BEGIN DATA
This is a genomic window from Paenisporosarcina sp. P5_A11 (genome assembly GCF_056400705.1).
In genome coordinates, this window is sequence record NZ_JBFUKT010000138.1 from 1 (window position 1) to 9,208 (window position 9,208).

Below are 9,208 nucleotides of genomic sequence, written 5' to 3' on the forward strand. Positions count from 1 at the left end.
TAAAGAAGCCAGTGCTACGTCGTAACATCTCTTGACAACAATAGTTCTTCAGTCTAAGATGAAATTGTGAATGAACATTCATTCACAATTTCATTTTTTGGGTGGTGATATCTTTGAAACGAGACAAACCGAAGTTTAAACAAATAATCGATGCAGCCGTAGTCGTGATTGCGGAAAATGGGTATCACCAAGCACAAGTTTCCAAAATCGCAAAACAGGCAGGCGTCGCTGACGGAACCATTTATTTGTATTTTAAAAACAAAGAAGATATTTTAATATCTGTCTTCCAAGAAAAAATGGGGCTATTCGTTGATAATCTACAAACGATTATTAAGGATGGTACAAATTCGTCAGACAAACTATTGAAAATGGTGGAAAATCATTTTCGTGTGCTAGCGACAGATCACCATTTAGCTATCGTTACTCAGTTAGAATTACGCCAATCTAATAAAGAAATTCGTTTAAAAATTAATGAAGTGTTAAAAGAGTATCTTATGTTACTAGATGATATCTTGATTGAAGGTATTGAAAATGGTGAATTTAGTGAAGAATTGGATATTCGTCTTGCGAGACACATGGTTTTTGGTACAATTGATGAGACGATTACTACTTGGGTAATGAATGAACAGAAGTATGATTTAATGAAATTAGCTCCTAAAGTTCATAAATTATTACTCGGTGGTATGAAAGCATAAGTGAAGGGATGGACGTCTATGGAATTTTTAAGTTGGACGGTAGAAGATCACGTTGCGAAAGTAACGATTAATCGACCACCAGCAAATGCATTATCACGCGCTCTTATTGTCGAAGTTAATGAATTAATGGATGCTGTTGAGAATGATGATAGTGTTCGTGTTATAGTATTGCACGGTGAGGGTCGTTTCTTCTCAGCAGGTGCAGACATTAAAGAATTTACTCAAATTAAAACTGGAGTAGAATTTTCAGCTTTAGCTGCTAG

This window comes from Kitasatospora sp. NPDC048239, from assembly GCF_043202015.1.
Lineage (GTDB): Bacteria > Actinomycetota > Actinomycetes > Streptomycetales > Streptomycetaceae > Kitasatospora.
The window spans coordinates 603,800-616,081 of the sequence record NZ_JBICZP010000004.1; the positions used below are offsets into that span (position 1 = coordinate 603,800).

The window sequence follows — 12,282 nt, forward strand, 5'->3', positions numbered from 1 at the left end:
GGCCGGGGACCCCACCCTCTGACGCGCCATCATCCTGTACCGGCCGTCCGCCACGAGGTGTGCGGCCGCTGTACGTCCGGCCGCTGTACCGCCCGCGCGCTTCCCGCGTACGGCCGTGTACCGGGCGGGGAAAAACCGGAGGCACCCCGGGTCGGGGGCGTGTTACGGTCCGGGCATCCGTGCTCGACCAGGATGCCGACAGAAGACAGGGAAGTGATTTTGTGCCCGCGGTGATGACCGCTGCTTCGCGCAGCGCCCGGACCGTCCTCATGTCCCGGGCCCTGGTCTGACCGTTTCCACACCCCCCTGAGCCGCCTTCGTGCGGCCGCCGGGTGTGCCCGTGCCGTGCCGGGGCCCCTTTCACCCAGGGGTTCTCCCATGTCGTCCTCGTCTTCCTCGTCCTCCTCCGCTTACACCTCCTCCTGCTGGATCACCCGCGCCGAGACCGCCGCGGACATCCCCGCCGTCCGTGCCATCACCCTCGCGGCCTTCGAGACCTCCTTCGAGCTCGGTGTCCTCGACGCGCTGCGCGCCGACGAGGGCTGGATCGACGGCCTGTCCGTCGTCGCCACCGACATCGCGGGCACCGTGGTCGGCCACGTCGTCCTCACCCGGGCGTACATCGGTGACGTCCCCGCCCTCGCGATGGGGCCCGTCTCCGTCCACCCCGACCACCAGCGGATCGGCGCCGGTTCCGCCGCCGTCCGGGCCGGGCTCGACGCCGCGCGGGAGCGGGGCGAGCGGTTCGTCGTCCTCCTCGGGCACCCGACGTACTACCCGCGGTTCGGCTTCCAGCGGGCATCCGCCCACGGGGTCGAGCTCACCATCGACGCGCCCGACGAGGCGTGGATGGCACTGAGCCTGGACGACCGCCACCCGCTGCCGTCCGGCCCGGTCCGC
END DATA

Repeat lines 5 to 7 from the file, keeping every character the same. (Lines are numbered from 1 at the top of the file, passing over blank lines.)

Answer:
This window comes from Kitasatospora sp. NPDC048239, from assembly GCF_043202015.1.
Lineage (GTDB): Bacteria > Actinomycetota > Actinomycetes > Streptomycetales > Streptomycetaceae > Kitasatospora.
The window spans coordinates 603,800-616,081 of the sequence record NZ_JBICZP010000004.1; the positions used below are offsets into that span (position 1 = coordinate 603,800).